Prime Minister Boris Johnson has finally published his strategy to cut greenhouse gas emissions.
The Government has left it to the last minute to set out how it will meet its net zero carbon target by 2050, with days to go before the COP26 climate change summit in Glasgow.
The Tories claim the UK will be a world leader on tackling climate change, but how does their plan stack up and is there a sting in the tail for you?
The PM says the UK is on course to "build back greener" from the Covid pandemic, but Labour has said that between "pages of plans, strategies and hot air, there is still a chasm between the rhetoric and the reality".
We weed out the hidden nasties buried in the Government's climate blueprint.
1. We don't know how much it'll all cost
Documents released by Rishi Sunak's Treasury fail to give a figure for the overall cost of reaching net zero by 2050 would be - or the benefits.
But critics are most worried about the scale of under-investment.
The strategy so far includes £90bn of investment in the next decade, most of it from the private sector, in what the Government claims will create 440,000 jobs.
Image:Daily Mirror/Andy Stenning)
But it estimates a staggering £670bn of combined private and public investment will be needed between 2026 and 2037.
While many hope more investment is in the pipeline, Shadow Environment Secretary Ed Miliband said the climate plan appears "torpedoed by the Treasury" and ministers have offered "a tiny fraction "of what is needed to meet the challenge.
Labour's Rachel Reeves pledging to match-fund private sector investment with up to £28bn-a-year of public funds. This would commit the party to spending £224bn on climate measures over the next eight years.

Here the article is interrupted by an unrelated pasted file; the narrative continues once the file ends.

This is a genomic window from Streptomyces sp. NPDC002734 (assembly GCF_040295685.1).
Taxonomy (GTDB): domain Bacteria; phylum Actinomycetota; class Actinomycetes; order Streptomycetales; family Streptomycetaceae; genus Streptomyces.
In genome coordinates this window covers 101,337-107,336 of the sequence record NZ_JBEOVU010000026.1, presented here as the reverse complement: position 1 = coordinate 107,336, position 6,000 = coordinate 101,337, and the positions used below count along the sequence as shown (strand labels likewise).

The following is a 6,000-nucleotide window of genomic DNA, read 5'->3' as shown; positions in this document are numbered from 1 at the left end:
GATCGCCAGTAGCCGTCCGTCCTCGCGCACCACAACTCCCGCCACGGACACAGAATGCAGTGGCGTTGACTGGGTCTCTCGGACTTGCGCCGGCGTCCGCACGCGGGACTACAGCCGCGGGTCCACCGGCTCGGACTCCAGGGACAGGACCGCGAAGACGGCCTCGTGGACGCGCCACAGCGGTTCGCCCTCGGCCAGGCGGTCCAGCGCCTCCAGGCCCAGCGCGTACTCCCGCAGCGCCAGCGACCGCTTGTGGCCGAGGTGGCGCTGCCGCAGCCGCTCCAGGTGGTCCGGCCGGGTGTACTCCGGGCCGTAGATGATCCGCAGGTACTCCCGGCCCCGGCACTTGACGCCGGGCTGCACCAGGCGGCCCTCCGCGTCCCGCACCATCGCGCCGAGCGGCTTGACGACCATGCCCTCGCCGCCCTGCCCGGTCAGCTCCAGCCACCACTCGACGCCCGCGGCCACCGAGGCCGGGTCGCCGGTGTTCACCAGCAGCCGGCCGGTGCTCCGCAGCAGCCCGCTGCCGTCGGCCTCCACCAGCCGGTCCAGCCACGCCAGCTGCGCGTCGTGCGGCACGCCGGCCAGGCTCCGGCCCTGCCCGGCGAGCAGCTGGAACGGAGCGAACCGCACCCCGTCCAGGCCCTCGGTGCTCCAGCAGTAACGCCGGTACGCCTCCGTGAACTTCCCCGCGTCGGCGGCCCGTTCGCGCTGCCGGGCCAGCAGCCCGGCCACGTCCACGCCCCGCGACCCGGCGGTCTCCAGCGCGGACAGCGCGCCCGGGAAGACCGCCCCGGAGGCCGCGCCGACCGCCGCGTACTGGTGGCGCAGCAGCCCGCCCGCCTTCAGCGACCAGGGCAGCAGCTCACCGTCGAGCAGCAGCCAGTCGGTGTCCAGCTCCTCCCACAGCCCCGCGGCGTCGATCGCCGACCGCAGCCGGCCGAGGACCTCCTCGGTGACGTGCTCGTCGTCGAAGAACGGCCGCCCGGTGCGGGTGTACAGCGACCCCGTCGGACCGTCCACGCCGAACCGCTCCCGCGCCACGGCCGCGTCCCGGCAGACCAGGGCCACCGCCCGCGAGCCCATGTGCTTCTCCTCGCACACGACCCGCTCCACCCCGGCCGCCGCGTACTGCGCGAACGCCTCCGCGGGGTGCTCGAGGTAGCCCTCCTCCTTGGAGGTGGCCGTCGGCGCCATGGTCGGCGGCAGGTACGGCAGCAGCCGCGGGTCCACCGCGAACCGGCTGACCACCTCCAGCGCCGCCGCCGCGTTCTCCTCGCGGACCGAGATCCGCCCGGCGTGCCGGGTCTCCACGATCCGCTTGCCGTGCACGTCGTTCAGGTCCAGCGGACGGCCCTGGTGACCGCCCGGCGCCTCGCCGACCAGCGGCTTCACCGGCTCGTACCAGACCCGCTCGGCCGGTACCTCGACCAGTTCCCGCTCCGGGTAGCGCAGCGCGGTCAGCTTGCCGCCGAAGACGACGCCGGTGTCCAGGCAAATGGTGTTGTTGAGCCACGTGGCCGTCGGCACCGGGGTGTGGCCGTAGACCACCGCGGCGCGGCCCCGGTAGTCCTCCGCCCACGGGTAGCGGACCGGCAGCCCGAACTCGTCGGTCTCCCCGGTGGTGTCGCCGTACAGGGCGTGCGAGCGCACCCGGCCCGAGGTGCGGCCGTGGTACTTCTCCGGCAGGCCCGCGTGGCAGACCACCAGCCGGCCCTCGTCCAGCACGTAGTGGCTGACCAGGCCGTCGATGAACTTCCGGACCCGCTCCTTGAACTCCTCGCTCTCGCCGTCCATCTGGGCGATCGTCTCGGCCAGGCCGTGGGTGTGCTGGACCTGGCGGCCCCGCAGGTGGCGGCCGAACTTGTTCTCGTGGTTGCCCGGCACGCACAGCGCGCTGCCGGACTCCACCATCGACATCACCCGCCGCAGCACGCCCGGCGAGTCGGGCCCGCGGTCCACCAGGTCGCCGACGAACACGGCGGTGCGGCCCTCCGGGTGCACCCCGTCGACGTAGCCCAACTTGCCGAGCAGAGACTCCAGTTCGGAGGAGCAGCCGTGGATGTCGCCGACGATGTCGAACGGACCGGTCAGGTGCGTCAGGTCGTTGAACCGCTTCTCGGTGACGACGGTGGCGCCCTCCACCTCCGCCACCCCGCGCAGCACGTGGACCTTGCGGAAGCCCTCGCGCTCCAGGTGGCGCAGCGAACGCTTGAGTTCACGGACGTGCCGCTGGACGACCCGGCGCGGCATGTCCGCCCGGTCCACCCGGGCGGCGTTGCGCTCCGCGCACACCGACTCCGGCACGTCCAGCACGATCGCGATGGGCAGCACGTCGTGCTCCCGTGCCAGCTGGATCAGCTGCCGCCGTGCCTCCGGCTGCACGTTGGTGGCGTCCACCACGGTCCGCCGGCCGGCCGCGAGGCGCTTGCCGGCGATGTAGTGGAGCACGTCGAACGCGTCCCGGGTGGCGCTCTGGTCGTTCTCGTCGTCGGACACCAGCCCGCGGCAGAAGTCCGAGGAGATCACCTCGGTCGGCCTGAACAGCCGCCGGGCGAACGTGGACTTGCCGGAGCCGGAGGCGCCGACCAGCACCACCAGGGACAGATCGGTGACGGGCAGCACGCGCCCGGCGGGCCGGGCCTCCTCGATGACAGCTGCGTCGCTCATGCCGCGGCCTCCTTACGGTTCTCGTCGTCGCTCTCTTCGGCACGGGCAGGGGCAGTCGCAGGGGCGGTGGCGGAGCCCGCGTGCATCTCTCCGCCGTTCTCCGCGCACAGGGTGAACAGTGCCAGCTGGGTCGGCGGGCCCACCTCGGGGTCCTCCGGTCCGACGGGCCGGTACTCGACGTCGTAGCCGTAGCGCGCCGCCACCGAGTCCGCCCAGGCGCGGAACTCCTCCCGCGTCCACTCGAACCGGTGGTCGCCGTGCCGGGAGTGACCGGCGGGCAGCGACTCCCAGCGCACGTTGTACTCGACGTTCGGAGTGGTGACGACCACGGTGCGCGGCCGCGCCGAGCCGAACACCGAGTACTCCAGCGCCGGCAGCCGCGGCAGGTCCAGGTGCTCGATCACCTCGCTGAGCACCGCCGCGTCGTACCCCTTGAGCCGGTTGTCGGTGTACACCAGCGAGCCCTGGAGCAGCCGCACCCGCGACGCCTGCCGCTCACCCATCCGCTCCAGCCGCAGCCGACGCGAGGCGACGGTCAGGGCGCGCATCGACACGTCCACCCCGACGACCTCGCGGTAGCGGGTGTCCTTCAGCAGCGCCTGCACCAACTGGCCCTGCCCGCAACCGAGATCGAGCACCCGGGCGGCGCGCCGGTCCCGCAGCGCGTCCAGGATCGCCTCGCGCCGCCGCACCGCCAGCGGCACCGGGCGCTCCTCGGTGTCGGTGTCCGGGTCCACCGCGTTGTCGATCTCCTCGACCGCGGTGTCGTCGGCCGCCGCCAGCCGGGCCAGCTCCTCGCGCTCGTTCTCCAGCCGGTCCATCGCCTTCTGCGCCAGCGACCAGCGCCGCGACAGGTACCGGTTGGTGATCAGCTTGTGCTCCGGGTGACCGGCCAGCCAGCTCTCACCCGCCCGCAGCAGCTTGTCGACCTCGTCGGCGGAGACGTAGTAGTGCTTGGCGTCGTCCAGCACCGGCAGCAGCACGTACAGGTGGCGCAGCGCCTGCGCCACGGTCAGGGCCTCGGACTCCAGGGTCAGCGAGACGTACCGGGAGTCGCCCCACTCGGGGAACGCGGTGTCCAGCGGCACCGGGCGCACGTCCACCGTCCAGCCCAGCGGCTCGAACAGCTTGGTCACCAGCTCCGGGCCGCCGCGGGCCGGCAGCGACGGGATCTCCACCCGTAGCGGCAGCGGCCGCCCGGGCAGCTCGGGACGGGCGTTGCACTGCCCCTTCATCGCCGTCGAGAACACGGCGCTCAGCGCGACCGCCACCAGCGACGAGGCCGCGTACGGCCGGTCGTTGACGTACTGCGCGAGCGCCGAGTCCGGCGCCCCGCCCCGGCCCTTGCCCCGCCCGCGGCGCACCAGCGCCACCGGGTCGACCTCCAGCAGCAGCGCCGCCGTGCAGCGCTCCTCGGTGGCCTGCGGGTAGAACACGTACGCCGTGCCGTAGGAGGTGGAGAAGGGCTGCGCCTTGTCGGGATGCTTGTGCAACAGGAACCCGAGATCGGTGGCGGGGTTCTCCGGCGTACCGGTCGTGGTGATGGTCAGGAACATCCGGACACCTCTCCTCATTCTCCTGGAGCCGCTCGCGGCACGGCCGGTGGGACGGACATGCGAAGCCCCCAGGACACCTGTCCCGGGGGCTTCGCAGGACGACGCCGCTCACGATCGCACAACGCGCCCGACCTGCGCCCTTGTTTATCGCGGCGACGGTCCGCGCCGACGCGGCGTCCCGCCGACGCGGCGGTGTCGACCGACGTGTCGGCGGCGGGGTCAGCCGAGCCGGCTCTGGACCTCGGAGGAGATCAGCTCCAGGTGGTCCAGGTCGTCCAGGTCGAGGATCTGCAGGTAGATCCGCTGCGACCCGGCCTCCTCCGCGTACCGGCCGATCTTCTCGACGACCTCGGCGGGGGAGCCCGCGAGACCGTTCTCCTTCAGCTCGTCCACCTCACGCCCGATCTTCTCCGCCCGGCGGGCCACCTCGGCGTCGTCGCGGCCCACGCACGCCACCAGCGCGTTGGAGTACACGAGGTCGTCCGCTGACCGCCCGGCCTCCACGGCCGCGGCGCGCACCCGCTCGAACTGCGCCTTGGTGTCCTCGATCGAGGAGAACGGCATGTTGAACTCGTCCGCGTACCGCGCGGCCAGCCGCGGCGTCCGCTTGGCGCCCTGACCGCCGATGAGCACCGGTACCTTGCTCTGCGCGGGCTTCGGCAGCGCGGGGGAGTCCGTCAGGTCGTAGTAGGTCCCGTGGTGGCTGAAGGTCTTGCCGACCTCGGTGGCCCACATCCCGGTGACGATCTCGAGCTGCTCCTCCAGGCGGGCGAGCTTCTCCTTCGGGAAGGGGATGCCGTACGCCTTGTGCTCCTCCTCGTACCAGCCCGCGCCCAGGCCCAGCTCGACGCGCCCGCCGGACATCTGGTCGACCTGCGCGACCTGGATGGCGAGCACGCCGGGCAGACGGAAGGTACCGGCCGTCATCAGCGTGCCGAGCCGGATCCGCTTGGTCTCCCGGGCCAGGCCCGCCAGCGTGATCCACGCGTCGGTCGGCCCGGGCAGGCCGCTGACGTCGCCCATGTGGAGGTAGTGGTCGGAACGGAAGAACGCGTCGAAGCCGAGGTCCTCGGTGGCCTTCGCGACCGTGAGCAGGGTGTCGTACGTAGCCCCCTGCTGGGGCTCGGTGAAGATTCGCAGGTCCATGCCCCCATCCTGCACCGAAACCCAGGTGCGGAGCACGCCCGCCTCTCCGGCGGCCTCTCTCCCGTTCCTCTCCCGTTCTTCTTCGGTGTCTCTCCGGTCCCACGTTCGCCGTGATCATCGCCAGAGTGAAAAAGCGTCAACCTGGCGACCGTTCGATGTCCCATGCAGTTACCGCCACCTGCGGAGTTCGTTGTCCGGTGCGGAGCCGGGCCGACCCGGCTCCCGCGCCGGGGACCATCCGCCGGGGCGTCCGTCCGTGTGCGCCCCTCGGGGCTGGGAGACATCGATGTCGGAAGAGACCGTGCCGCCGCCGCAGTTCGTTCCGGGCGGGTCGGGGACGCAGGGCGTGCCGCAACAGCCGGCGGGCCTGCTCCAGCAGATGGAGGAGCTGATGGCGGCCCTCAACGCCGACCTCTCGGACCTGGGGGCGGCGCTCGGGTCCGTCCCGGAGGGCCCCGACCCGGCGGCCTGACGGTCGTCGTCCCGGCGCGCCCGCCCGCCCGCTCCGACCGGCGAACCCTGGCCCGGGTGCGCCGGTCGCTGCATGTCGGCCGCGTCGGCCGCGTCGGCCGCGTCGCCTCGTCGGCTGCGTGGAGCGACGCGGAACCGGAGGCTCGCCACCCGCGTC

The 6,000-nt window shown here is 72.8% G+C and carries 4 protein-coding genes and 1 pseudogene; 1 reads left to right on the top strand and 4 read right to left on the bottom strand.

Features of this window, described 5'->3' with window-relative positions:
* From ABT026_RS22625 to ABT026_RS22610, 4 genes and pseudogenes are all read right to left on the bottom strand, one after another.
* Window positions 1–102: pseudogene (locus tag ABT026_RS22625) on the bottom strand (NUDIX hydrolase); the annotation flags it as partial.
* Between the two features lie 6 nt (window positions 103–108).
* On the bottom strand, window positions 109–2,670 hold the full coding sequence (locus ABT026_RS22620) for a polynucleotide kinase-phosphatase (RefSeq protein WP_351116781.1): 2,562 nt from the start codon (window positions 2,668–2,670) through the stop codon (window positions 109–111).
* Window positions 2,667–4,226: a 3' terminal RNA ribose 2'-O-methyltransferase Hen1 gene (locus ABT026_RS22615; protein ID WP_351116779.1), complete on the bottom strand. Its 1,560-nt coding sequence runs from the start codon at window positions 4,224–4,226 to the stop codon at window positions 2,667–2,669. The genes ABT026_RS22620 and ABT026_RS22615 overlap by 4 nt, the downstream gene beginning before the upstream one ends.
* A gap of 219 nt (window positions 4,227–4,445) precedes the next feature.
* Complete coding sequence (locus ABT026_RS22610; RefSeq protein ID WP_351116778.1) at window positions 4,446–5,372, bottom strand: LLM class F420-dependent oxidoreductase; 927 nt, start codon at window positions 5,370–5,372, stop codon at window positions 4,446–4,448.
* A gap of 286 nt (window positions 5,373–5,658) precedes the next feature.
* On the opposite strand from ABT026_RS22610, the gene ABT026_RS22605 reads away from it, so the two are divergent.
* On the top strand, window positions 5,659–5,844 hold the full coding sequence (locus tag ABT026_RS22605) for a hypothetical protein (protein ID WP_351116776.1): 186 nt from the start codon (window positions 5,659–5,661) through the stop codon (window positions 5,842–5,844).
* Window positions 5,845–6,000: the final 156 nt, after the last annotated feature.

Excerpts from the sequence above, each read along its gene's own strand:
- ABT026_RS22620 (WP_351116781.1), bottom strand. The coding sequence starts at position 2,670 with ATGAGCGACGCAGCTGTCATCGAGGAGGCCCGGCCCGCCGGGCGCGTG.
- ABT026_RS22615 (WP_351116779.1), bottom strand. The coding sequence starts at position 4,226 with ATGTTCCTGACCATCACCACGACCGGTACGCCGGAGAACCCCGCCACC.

2. More tax hikes and price rises on the cards
Despite Boris Johnson's manifesto pledge not to raise taxes, the Government admits the task of the UK's transition to net zero, in the wake of Covid, means tax hikes cannot be avoided.
The Treasury document spells it out in black and white: “Overall, a combination of tax, regulation, spending and other facilitative levers will be required," it says.
Some new technologies needed for the switch to net zero - such as heat pumps - are significantly more expensive, but the Government is pinning its hopes on prices falling as markets scale up.
Treasury documents say that “as with all economic transitions, ultimately the costs and benefits of the transition will pass through to households through the labour market, prices and asset values”.
Image:Joseph Raynor/ Nottingham Post)
The review, published alongside the Government’s net zero strategy, said it was not possible to forecast how individual household finances would be hit over the course of a 30-year transition to net zero greenhouse gas emissions.
3. A nuclear power plant not agreed for years
The plan vows to “secure a final investment decision on a large-scale nuclear plant by the end of this Parliament”.
That will mean a large-scale nuclear plant - possibly on the Sizewell site - is finally built anew in Britain.
But nuclear plants take years to assemble, and the end of the Parliament could still be two and a half years away before work even begins.
Meanwhile the plan vows to launch “a new £120 million Future Nuclear Enabling Fund, retaining options for future nuclear technologies, including Small Modular Reactors, with a number of potential sites including Wylfa in North Wales.”
4. A decision on hydrogen heating not due until 2026